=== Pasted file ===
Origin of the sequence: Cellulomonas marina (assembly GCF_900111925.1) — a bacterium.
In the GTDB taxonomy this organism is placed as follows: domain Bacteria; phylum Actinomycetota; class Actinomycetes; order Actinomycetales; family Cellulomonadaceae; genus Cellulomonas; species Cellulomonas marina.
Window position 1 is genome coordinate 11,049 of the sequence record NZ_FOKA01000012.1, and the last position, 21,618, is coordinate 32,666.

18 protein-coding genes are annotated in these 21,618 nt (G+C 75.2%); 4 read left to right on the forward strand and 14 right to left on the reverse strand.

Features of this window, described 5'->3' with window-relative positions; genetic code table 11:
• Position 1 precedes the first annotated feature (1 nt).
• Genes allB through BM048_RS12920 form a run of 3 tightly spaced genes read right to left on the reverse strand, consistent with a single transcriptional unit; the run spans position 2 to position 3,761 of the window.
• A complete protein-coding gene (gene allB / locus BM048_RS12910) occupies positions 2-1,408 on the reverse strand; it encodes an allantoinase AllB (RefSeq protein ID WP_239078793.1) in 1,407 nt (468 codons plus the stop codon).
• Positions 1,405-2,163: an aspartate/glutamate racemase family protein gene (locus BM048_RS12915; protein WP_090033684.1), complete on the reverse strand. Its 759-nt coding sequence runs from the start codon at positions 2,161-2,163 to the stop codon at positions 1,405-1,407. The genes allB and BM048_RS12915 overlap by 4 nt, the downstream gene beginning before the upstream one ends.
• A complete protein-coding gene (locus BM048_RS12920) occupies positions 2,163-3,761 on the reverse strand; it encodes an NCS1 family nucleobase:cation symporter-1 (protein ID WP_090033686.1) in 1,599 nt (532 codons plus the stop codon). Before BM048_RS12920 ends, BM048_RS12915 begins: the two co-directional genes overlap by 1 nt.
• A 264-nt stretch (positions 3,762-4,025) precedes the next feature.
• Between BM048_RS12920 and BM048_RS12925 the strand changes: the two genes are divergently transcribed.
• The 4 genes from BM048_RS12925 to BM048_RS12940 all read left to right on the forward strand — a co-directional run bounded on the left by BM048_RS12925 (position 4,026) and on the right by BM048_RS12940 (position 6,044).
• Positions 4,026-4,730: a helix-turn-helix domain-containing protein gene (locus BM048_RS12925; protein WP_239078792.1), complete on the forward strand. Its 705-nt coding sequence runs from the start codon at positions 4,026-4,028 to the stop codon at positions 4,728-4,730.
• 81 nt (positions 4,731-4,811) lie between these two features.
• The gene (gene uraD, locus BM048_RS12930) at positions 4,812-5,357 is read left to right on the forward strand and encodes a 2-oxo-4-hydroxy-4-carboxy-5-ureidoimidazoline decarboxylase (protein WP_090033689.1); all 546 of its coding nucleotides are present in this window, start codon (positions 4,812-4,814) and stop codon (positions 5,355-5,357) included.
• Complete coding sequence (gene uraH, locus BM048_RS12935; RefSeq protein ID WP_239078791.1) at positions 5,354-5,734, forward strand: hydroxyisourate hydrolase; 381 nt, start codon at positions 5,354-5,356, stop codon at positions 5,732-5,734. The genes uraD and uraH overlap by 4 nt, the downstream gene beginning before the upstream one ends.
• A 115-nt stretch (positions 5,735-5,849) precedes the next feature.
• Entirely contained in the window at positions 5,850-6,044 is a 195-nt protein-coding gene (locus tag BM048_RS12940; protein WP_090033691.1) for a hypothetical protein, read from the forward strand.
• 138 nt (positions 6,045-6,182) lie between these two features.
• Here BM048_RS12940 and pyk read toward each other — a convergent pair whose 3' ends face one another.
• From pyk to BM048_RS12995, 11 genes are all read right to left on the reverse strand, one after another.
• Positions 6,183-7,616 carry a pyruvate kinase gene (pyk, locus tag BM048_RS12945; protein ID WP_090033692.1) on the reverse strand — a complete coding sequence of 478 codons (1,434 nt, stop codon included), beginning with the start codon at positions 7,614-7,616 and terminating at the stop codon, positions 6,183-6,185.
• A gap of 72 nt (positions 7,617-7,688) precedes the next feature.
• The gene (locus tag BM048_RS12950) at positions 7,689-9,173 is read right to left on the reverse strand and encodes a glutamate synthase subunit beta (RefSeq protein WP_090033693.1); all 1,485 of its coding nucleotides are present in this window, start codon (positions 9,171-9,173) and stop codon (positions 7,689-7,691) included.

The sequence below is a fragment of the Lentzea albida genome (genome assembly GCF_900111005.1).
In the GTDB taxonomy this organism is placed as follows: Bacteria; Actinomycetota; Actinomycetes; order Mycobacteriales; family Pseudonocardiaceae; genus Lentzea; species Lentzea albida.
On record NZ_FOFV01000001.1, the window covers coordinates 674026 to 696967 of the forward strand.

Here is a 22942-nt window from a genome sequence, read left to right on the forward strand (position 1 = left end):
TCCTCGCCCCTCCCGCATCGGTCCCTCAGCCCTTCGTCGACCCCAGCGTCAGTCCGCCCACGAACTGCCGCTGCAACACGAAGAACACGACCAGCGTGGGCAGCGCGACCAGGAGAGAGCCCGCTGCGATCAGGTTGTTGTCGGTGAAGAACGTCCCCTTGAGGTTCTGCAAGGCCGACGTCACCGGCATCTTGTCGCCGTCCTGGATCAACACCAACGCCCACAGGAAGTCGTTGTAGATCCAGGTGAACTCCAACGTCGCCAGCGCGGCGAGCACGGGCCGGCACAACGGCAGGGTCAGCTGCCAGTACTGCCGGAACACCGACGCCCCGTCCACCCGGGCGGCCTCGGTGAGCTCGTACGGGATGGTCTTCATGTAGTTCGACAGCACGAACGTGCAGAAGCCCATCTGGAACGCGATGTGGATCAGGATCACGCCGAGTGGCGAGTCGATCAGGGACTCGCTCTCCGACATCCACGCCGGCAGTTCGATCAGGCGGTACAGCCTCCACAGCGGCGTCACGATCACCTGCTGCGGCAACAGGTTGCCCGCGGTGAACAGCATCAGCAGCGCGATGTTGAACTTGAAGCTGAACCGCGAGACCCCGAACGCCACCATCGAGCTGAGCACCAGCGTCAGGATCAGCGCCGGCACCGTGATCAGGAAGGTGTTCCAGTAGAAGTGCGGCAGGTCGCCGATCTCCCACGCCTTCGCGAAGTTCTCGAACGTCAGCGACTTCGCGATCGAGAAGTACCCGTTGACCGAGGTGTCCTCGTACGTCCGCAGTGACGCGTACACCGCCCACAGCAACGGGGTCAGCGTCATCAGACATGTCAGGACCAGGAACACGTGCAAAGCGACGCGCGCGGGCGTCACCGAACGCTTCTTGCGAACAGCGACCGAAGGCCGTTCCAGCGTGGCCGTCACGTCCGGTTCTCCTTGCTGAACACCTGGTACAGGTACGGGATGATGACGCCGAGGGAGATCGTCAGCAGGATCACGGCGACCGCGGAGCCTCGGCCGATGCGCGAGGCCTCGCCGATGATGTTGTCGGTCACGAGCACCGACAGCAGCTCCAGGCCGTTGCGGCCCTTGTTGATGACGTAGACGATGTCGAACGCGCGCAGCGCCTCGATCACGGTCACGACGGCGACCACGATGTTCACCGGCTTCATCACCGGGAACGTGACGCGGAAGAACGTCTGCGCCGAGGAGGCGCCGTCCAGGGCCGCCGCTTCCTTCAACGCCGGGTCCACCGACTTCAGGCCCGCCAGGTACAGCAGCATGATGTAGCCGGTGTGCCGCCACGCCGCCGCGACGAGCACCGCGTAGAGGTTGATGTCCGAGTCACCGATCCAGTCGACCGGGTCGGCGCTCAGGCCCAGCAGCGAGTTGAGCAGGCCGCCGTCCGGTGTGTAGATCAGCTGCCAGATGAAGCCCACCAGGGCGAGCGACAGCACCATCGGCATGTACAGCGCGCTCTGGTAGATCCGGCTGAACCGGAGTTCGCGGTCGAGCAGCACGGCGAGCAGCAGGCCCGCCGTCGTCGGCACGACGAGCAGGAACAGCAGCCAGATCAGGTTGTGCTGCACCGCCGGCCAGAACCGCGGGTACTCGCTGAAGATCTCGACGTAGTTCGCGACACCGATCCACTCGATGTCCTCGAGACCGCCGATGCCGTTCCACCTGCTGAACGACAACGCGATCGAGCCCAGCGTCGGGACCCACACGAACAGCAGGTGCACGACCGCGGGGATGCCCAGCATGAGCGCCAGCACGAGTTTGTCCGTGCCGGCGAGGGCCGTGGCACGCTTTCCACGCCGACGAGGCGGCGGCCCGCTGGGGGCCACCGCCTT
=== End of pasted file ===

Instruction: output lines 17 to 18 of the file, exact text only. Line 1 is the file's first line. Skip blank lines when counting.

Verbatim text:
• Complete coding sequence (gene uraH, locus BM048_RS12935; RefSeq protein ID WP_239078791.1) at positions 5,354-5,734, forward strand: hydroxyisourate hydrolase; 381 nt, start codon at positions 5,354-5,356, stop codon at positions 5,732-5,734. The genes uraD and uraH overlap by 4 nt, the downstream gene beginning before the upstream one ends.
• A 115-nt stretch (positions 5,735-5,849) precedes the next feature.